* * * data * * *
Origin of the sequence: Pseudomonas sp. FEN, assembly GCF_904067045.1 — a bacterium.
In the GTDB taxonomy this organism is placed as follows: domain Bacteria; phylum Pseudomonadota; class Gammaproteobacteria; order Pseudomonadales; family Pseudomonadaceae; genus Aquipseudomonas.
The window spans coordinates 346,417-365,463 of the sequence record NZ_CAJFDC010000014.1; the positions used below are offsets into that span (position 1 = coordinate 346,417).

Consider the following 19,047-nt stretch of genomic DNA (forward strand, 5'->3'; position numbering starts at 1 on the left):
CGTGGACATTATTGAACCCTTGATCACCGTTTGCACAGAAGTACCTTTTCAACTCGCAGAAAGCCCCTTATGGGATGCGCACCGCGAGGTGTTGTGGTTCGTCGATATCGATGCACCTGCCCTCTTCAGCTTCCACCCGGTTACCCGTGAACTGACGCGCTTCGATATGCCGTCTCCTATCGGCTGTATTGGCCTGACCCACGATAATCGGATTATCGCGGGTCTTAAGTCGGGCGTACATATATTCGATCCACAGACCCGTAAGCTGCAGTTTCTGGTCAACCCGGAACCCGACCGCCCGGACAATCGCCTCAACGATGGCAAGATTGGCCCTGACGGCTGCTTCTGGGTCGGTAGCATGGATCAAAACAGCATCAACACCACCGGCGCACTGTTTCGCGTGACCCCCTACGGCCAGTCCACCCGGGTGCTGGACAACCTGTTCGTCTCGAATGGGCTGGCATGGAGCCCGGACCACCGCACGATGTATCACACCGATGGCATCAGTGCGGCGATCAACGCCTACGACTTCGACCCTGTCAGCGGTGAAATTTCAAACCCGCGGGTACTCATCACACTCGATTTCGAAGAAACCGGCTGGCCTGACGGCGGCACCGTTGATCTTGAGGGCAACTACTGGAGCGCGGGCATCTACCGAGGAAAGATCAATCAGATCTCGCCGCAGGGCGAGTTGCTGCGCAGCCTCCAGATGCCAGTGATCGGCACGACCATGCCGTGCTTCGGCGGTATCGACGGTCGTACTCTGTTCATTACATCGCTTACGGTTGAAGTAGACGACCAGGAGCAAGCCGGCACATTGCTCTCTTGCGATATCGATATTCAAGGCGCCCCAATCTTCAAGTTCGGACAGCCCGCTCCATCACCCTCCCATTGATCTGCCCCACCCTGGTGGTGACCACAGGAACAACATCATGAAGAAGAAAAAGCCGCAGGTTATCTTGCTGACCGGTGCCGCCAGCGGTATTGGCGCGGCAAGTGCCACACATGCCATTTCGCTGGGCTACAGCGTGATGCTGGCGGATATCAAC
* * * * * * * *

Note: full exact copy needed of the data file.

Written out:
Origin of the sequence: Pseudomonas sp. FEN, assembly GCF_904067045.1 — a bacterium.
In the GTDB taxonomy this organism is placed as follows: domain Bacteria; phylum Pseudomonadota; class Gammaproteobacteria; order Pseudomonadales; family Pseudomonadaceae; genus Aquipseudomonas.
The window spans coordinates 346,417-365,463 of the sequence record NZ_CAJFDC010000014.1; the positions used below are offsets into that span (position 1 = coordinate 346,417).

Consider the following 19,047-nt stretch of genomic DNA (forward strand, 5'->3'; position numbering starts at 1 on the left):
CGTGGACATTATTGAACCCTTGATCACCGTTTGCACAGAAGTACCTTTTCAACTCGCAGAAAGCCCCTTATGGGATGCGCACCGCGAGGTGTTGTGGTTCGTCGATATCGATGCACCTGCCCTCTTCAGCTTCCACCCGGTTACCCGTGAACTGACGCGCTTCGATATGCCGTCTCCTATCGGCTGTATTGGCCTGACCCACGATAATCGGATTATCGCGGGTCTTAAGTCGGGCGTACATATATTCGATCCACAGACCCGTAAGCTGCAGTTTCTGGTCAACCCGGAACCCGACCGCCCGGACAATCGCCTCAACGATGGCAAGATTGGCCCTGACGGCTGCTTCTGGGTCGGTAGCATGGATCAAAACAGCATCAACACCACCGGCGCACTGTTTCGCGTGACCCCCTACGGCCAGTCCACCCGGGTGCTGGACAACCTGTTCGTCTCGAATGGGCTGGCATGGAGCCCGGACCACCGCACGATGTATCACACCGATGGCATCAGTGCGGCGATCAACGCCTACGACTTCGACCCTGTCAGCGGTGAAATTTCAAACCCGCGGGTACTCATCACACTCGATTTCGAAGAAACCGGCTGGCCTGACGGCGGCACCGTTGATCTTGAGGGCAACTACTGGAGCGCGGGCATCTACCGAGGAAAGATCAATCAGATCTCGCCGCAGGGCGAGTTGCTGCGCAGCCTCCAGATGCCAGTGATCGGCACGACCATGCCGTGCTTCGGCGGTATCGACGGTCGTACTCTGTTCATTACATCGCTTACGGTTGAAGTAGACGACCAGGAGCAAGCCGGCACATTGCTCTCTTGCGATATCGATATTCAAGGCGCCCCAATCTTCAAGTTCGGACAGCCCGCTCCATCACCCTCCCATTGATCTGCCCCACCCTGGTGGTGACCACAGGAACAACATCATGAAGAAGAAAAAGCCGCAGGTTATCTTGCTGACCGGTGCCGCCAGCGGTATTGGCGCGGCAAGTGCCACACATGCCATTTCGCTGGGCTACAGCGTGATGCTGGCGGATATCAAC